Root severance during field harvesting alters the water status of a tree, resulting in water stress and reduced post-transplant growth. Two experiments, using Acer rubrum L. (red maple), determined the influence of root severance at harvest on sap flow and xylem embolism. Trees 1.5–1.8 m tall (4 years old) were utilized in the first experiment, and trees 1.2–1.5 m tall (2 years old) were utilized in the second. Sap flow sensors were installed on the 4-year-old trees prior to root severance and remained on the trees until 1 week after harvest. Within 1 day after root severance sap flow was reduced and remained lower than nontransplanted (control) trees for the remainder of the experiment. Leaf stomatal conductance (Cs) of transplanted trees 1 week after root severance was lower than that of control trees, but leaf water potentials (ψ) were similar. In the second experiment, sap flow was reduced relative to control trees within 2 h after root severance. Although Cs was reduced 4 hours after root severance, ψ was not. Embolism increased within 24 hours of root severance. These results indicate that root severance quickly induces increased levels of embolism, which is associated with reduced sap flow.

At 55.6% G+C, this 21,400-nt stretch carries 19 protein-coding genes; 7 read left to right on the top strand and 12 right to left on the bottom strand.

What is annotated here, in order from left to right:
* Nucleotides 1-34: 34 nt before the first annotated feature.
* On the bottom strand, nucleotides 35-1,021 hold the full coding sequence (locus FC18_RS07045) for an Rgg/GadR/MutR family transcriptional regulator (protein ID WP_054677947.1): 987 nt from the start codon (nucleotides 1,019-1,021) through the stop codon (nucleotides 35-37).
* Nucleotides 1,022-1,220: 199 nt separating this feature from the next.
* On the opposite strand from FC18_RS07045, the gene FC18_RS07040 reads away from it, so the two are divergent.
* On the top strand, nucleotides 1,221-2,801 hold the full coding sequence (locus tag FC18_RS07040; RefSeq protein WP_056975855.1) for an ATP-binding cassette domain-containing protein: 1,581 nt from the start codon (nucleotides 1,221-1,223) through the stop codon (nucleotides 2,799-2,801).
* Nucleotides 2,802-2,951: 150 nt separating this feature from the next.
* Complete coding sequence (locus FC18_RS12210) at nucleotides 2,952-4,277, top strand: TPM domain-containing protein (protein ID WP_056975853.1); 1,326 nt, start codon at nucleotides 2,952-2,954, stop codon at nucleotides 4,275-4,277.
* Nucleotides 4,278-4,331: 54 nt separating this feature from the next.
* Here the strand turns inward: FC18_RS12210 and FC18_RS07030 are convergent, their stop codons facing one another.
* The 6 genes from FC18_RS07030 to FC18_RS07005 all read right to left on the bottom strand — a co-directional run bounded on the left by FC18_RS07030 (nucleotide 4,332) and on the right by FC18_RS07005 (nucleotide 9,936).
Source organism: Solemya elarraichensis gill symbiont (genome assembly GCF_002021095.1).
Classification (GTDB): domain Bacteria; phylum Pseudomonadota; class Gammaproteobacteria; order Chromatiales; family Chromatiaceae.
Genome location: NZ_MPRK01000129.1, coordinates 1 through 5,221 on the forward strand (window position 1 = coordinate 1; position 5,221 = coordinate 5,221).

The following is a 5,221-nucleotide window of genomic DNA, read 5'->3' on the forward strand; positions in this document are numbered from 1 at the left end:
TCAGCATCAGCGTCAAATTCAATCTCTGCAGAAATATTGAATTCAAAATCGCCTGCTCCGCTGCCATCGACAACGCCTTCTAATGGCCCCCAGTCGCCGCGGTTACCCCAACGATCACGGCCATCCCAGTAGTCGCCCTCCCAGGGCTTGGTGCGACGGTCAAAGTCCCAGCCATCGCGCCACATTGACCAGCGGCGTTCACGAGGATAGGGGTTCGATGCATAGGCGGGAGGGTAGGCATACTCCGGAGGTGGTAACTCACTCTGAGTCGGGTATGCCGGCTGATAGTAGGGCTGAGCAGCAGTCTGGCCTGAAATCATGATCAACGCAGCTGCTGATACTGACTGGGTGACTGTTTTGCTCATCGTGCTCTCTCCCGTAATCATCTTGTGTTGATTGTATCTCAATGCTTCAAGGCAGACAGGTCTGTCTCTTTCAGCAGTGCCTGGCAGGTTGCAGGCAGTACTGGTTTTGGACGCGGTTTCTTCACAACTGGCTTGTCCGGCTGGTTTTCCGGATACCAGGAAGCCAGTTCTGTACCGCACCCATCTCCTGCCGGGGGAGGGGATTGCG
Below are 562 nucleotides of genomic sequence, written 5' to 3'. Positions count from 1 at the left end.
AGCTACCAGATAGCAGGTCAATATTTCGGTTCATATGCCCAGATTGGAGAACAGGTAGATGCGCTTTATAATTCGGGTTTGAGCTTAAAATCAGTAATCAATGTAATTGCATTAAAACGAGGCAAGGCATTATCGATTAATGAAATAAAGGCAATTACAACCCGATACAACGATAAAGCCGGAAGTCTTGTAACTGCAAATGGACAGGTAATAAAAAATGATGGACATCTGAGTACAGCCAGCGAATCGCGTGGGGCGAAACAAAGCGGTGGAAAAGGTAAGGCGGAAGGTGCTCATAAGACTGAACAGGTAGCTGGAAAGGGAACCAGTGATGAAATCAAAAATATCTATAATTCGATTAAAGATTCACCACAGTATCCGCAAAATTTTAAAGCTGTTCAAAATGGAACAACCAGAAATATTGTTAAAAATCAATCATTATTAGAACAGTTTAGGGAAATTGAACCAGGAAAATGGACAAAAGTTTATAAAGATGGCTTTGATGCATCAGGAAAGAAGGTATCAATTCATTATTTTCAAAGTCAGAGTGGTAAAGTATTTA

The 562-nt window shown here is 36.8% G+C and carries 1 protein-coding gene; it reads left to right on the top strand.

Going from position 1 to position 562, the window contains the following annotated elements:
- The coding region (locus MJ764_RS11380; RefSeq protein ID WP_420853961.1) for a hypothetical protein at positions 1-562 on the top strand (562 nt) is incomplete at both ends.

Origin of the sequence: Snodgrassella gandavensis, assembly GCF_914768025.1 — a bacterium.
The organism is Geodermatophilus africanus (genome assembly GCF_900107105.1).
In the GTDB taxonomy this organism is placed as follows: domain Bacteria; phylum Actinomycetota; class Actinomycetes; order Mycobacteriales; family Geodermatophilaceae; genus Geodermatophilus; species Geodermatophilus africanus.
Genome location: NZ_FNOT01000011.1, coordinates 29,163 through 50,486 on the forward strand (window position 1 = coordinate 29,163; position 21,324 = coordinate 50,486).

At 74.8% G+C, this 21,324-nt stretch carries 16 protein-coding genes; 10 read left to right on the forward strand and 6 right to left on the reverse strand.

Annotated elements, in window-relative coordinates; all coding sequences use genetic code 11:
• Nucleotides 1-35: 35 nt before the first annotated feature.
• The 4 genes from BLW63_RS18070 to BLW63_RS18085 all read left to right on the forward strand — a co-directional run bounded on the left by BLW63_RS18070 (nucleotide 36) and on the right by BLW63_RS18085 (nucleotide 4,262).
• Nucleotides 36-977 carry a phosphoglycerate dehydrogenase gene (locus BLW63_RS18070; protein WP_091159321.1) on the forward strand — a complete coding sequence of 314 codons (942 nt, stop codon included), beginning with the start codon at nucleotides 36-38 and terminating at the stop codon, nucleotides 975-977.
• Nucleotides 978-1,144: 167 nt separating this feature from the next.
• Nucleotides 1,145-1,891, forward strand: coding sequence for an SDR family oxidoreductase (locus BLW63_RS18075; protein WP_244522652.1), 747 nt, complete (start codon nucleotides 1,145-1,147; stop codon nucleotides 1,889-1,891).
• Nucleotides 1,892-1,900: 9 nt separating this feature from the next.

Jorge Ferreira, Denys Charles, James Simon, and Jules Janick
Postharvest methods of handling Artemisia annua L. were evaluated to determine the recovery of artemisinin, a sesquiterpene used in the treatment of malaria, because low yields have been a limitation to commercialization. Immediately following field harvest in October, plants were subjected to: freeze drying, oven drying (40C), and open air drying. Leaf samples (50 gfw) were dried for 7 days in each treatment, and stable weights were achieved after day 2 for oven or open air drying and day 1 for freeze drying. One gram of dry weight was sampled from each treatment for artemisinin analysis using reverse phase chromatography by HPLC with EC detection. Open air drying of samples gave significantly higher artemisinin yield (0.13g/100g) than oven drying (0.10g/100g) and freeze drying (0.02g/100g). In a second experiment, open air drying for 2,4,6, and 8 days was compared to microwave drying for 2 minutes, of foliage samples with 10 gfw, of a plant low in artemisinin. Time of drying did not affect artemisinin content but microwave drying greatly reduced artemisinin (0.02g/100g air drying vs 0.002g/100g microwave drying). In our protocol artemisinin was detected in a greenhouse plant (0.3g/100g artemisinin) in samples as low as 50 mgdw.